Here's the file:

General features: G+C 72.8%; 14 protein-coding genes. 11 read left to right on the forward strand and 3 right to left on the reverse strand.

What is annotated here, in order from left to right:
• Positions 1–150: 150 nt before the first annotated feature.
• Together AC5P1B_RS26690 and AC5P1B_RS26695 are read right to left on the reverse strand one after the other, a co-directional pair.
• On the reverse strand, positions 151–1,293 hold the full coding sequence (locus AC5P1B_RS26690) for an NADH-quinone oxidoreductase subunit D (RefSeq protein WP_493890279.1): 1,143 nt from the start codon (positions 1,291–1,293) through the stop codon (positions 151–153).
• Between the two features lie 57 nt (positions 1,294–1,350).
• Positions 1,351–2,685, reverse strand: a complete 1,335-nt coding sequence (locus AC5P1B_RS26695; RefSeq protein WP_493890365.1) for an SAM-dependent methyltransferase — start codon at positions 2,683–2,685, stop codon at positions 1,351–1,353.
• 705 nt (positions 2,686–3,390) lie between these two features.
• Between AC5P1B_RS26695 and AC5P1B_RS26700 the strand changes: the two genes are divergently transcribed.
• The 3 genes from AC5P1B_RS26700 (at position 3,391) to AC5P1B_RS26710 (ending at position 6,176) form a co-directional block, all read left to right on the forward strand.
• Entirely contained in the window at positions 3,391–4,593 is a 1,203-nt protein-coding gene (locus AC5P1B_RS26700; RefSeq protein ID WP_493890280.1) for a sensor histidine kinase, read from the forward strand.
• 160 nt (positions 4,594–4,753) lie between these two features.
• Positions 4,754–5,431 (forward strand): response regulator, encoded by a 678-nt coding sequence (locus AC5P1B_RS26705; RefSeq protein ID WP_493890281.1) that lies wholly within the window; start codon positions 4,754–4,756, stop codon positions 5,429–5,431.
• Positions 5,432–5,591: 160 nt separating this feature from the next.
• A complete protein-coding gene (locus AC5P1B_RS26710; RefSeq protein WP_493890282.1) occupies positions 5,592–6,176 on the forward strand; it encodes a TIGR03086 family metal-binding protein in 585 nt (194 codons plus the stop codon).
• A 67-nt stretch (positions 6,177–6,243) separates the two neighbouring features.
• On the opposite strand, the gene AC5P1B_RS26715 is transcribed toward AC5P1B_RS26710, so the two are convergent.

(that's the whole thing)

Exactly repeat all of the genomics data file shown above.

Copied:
General features: G+C 72.8%; 14 protein-coding genes. 11 read left to right on the forward strand and 3 right to left on the reverse strand.

What is annotated here, in order from left to right:
• Positions 1–150: 150 nt before the first annotated feature.
• Together AC5P1B_RS26690 and AC5P1B_RS26695 are read right to left on the reverse strand one after the other, a co-directional pair.
• On the reverse strand, positions 151–1,293 hold the full coding sequence (locus AC5P1B_RS26690) for an NADH-quinone oxidoreductase subunit D (RefSeq protein WP_493890279.1): 1,143 nt from the start codon (positions 1,291–1,293) through the stop codon (positions 151–153).
• Between the two features lie 57 nt (positions 1,294–1,350).
• Positions 1,351–2,685, reverse strand: a complete 1,335-nt coding sequence (locus AC5P1B_RS26695; RefSeq protein WP_493890365.1) for an SAM-dependent methyltransferase — start codon at positions 2,683–2,685, stop codon at positions 1,351–1,353.
• 705 nt (positions 2,686–3,390) lie between these two features.
• Between AC5P1B_RS26695 and AC5P1B_RS26700 the strand changes: the two genes are divergently transcribed.
• The 3 genes from AC5P1B_RS26700 (at position 3,391) to AC5P1B_RS26710 (ending at position 6,176) form a co-directional block, all read left to right on the forward strand.
• Entirely contained in the window at positions 3,391–4,593 is a 1,203-nt protein-coding gene (locus AC5P1B_RS26700; RefSeq protein ID WP_493890280.1) for a sensor histidine kinase, read from the forward strand.
• 160 nt (positions 4,594–4,753) lie between these two features.
• Positions 4,754–5,431 (forward strand): response regulator, encoded by a 678-nt coding sequence (locus AC5P1B_RS26705; RefSeq protein ID WP_493890281.1) that lies wholly within the window; start codon positions 4,754–4,756, stop codon positions 5,429–5,431.
• Positions 5,432–5,591: 160 nt separating this feature from the next.
• A complete protein-coding gene (locus AC5P1B_RS26710; RefSeq protein WP_493890282.1) occupies positions 5,592–6,176 on the forward strand; it encodes a TIGR03086 family metal-binding protein in 585 nt (194 codons plus the stop codon).
• A 67-nt stretch (positions 6,177–6,243) separates the two neighbouring features.
• On the opposite strand, the gene AC5P1B_RS26715 is transcribed toward AC5P1B_RS26710, so the two are convergent.